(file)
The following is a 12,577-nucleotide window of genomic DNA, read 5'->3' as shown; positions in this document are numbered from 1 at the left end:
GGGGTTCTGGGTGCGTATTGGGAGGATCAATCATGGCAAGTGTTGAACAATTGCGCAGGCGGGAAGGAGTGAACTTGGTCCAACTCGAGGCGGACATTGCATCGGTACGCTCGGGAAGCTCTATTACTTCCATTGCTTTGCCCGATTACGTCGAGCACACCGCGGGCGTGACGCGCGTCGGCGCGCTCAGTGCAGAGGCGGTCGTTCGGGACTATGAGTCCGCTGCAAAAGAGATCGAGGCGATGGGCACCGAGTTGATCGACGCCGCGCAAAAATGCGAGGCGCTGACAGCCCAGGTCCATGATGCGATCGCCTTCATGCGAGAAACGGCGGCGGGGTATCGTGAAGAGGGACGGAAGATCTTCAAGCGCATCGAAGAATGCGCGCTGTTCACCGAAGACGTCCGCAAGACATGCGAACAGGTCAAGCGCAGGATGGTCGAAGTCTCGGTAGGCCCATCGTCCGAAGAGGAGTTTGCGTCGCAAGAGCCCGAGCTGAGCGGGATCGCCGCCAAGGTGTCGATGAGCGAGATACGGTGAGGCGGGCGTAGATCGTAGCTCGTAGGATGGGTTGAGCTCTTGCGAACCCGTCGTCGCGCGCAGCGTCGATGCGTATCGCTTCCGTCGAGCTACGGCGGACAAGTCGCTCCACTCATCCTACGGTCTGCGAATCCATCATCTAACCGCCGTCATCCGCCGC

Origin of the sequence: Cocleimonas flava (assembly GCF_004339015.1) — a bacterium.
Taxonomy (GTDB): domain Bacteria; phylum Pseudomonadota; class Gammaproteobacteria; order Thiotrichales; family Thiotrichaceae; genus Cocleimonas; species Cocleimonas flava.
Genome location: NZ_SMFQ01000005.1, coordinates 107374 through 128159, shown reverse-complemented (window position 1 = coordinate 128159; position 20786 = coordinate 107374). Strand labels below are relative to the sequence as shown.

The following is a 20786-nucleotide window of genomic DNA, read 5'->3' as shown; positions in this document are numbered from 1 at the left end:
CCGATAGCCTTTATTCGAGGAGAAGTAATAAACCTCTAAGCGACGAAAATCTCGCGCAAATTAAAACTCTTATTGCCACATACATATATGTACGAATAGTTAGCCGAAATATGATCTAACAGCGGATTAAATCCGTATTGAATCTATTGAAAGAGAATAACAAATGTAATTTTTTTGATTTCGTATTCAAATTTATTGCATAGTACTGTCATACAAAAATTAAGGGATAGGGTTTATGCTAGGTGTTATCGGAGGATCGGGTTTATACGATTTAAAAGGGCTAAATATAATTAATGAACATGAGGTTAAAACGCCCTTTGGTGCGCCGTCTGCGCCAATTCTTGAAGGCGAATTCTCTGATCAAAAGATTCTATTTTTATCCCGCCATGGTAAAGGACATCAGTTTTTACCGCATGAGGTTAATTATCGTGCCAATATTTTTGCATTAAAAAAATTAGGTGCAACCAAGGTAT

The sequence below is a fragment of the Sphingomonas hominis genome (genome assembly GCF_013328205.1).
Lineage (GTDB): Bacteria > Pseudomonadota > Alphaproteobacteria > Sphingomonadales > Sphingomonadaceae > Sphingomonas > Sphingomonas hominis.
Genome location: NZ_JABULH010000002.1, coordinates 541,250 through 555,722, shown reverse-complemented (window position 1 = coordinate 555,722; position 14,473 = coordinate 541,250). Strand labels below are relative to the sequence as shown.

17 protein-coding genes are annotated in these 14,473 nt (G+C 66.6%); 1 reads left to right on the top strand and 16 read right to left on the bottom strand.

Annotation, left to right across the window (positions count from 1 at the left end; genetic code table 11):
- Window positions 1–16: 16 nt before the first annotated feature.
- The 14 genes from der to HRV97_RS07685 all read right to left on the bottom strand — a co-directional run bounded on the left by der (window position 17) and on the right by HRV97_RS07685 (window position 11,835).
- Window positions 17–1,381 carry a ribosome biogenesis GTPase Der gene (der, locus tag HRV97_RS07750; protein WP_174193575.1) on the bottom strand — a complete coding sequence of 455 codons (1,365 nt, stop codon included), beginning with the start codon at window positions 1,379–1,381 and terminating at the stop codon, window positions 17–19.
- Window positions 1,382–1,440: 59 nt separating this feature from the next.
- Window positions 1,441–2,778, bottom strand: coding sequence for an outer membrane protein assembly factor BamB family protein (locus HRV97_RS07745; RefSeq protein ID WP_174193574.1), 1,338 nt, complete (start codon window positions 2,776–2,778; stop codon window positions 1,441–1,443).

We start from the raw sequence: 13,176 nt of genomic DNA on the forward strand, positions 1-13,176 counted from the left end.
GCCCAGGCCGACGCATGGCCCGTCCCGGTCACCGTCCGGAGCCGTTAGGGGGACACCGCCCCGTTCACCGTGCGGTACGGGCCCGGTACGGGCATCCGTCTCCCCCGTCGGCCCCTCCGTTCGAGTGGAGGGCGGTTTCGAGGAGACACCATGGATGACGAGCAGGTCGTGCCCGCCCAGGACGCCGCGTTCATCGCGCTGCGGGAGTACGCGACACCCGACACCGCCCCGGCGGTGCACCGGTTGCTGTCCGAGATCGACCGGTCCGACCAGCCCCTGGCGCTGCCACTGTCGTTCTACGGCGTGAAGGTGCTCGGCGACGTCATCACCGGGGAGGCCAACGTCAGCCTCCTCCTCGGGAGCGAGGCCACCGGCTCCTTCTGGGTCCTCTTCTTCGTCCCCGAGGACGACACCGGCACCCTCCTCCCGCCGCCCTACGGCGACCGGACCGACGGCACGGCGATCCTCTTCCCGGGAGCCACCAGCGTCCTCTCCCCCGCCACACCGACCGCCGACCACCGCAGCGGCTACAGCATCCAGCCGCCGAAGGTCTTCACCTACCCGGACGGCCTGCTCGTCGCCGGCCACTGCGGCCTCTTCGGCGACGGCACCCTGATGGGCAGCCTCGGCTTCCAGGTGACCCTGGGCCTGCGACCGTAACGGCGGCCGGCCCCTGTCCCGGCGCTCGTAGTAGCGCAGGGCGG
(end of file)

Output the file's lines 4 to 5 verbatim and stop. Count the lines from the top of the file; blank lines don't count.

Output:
Taxonomy (GTDB): domain Bacteria; phylum Pseudomonadota; class Gammaproteobacteria; order Thiotrichales; family Thiotrichaceae; genus Cocleimonas; species Cocleimonas flava.
Genome location: NZ_SMFQ01000005.1, coordinates 107374 through 128159, shown reverse-complemented (window position 1 = coordinate 128159; position 20786 = coordinate 107374). Strand labels below are relative to the sequence as shown.